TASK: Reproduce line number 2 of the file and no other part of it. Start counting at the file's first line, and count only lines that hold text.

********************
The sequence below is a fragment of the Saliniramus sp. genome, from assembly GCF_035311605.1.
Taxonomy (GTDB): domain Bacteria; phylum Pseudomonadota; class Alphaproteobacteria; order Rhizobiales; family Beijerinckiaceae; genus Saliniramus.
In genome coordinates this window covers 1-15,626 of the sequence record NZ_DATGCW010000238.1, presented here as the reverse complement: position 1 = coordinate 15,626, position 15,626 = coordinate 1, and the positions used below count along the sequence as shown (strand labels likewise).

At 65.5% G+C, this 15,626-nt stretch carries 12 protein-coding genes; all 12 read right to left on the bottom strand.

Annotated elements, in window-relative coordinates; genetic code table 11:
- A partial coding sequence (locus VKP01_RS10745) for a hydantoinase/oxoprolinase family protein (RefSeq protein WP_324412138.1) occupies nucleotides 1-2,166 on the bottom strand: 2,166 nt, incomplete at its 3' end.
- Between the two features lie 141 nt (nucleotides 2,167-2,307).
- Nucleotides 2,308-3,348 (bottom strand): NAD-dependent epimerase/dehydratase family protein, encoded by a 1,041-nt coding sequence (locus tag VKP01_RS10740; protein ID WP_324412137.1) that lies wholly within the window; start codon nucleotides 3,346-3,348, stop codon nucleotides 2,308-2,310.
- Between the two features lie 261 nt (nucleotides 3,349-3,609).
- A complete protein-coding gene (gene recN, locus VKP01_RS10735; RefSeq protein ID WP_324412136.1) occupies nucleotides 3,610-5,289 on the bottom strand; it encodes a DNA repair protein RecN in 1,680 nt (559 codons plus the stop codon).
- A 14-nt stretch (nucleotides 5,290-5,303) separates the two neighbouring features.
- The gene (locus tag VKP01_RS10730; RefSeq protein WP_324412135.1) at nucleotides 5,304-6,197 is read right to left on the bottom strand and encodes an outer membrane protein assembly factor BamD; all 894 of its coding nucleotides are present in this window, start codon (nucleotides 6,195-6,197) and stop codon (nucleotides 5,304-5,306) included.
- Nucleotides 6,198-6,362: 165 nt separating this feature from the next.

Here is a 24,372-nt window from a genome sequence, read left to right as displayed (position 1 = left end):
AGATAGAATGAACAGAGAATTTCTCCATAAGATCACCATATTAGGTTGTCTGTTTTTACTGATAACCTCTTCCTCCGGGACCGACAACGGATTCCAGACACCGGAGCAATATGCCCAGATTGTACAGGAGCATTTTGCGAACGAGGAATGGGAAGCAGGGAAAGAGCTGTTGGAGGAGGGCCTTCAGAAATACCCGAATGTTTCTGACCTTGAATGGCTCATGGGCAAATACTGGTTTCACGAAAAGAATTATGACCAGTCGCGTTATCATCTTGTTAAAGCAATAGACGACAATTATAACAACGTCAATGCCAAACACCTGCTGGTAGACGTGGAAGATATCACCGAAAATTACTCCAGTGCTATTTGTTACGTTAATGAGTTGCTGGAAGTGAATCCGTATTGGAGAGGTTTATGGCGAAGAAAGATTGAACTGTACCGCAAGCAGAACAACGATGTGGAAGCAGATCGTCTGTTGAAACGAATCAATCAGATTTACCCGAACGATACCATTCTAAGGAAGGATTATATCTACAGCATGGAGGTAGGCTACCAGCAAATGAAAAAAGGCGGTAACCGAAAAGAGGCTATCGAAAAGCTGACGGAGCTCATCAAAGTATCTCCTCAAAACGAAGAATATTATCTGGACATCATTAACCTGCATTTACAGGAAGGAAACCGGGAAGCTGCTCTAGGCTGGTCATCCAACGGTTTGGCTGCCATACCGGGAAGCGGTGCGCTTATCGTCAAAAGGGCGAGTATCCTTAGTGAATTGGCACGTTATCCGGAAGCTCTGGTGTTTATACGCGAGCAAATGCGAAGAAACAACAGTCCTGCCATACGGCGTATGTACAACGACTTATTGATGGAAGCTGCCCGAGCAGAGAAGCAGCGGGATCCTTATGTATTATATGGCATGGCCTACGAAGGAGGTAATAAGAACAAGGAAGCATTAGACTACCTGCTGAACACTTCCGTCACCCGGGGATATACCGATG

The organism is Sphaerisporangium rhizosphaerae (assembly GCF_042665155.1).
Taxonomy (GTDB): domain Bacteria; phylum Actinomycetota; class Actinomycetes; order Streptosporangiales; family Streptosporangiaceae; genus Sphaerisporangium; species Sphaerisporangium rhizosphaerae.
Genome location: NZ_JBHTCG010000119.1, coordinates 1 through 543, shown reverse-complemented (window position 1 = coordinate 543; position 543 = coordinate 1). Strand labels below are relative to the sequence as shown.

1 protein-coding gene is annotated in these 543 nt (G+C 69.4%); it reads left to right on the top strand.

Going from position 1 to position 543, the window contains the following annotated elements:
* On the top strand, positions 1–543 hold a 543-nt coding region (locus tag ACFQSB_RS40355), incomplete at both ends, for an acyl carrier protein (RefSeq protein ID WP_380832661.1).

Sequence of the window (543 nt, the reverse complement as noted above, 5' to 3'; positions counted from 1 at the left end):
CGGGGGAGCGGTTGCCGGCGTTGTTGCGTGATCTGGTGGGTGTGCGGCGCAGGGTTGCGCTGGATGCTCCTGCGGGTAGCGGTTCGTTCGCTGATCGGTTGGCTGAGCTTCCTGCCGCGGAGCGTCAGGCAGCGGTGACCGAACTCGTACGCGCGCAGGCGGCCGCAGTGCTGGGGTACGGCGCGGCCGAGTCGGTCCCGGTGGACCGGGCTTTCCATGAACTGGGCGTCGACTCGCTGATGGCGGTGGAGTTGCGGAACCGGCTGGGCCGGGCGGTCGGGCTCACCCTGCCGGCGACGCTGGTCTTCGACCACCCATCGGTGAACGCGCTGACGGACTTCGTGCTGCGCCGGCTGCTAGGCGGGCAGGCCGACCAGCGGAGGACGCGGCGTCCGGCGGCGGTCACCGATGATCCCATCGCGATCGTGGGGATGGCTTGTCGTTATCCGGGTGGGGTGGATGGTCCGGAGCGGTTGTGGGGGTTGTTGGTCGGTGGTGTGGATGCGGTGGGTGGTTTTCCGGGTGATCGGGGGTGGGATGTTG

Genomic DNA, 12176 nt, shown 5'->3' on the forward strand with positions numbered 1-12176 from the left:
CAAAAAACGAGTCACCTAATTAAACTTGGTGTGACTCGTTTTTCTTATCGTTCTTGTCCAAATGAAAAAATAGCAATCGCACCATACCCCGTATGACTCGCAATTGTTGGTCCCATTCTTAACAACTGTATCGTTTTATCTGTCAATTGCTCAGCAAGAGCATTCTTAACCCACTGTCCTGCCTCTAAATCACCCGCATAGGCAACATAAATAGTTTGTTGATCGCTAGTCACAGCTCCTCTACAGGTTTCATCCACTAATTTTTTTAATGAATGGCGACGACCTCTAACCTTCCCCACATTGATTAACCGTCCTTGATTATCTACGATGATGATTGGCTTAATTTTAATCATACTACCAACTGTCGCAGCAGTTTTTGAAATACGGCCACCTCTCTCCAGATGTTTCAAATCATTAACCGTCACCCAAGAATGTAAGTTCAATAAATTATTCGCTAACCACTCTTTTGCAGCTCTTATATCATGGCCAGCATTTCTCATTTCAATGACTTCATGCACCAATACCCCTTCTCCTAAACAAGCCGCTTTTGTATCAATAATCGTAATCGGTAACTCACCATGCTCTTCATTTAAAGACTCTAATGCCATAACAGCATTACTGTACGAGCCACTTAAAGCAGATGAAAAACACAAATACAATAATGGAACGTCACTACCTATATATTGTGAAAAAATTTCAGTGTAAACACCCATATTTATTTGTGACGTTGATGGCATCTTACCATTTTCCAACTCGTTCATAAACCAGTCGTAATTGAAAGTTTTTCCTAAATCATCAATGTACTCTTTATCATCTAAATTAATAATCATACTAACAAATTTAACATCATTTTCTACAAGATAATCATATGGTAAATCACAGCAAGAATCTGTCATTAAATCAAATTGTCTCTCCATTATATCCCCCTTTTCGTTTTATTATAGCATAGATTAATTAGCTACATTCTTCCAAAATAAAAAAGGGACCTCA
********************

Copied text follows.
Taxonomy (GTDB): domain Bacteria; phylum Pseudomonadota; class Alphaproteobacteria; order Rhizobiales; family Beijerinckiaceae; genus Saliniramus.